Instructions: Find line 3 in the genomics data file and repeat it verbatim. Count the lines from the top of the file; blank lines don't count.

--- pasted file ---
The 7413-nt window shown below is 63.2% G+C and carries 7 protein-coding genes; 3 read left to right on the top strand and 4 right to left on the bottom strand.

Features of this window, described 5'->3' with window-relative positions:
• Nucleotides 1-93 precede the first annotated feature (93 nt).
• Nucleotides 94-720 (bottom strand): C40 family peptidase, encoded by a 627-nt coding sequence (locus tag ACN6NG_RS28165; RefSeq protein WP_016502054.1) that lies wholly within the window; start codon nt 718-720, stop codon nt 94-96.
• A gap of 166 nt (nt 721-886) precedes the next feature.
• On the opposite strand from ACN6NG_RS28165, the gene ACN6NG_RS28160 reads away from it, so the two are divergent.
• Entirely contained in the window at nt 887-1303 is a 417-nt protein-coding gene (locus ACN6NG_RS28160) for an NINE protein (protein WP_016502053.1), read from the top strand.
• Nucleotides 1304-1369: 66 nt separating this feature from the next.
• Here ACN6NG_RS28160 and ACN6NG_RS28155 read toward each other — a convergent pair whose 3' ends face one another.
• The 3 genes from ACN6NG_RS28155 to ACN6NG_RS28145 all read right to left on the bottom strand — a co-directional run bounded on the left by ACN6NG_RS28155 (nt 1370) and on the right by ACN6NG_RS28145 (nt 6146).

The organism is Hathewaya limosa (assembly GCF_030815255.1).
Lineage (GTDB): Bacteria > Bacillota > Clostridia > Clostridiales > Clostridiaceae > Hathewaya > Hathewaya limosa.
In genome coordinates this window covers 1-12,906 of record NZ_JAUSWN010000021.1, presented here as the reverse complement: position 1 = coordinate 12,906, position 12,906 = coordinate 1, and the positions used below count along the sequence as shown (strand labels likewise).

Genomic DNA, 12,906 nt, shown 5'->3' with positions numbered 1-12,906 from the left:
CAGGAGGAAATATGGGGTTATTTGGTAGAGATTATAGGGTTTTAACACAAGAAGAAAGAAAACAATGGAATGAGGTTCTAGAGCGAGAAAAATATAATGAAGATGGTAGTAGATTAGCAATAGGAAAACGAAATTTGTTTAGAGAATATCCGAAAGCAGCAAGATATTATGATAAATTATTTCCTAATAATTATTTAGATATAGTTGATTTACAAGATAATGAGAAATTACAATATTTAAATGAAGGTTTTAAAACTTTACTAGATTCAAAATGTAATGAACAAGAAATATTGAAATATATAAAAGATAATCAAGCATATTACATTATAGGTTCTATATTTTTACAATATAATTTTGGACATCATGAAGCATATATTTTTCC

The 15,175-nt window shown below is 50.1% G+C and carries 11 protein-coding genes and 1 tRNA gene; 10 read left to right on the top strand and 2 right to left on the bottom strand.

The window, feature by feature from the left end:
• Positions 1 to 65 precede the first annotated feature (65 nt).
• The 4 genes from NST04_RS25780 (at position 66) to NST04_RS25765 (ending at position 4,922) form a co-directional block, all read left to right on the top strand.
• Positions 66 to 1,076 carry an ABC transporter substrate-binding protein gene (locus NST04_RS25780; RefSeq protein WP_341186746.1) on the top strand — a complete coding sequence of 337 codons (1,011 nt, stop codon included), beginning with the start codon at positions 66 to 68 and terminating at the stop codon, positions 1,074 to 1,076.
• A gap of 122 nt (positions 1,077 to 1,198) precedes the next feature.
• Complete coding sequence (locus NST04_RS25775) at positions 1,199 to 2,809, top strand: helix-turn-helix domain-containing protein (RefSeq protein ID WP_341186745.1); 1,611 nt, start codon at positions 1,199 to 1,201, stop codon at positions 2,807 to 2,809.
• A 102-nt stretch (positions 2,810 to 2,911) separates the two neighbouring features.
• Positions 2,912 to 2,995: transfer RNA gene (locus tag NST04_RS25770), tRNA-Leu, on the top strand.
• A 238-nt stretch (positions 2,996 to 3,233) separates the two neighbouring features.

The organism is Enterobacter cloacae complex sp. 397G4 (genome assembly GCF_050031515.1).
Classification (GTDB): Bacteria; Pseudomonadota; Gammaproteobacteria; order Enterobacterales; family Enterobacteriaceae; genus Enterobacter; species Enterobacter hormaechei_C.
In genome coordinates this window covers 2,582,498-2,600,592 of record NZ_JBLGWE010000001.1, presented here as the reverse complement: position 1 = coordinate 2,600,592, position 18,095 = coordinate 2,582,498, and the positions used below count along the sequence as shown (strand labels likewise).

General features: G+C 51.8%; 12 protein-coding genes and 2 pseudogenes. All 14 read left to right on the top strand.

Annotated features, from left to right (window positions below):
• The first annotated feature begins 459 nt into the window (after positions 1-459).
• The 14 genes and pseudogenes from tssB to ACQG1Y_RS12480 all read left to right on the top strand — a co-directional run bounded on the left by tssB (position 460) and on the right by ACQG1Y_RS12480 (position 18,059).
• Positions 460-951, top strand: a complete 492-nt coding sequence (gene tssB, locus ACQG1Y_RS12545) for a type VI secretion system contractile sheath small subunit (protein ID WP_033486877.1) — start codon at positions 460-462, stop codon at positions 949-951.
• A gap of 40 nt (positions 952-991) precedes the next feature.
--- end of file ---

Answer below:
• Nucleotides 1-93 precede the first annotated feature (93 nt).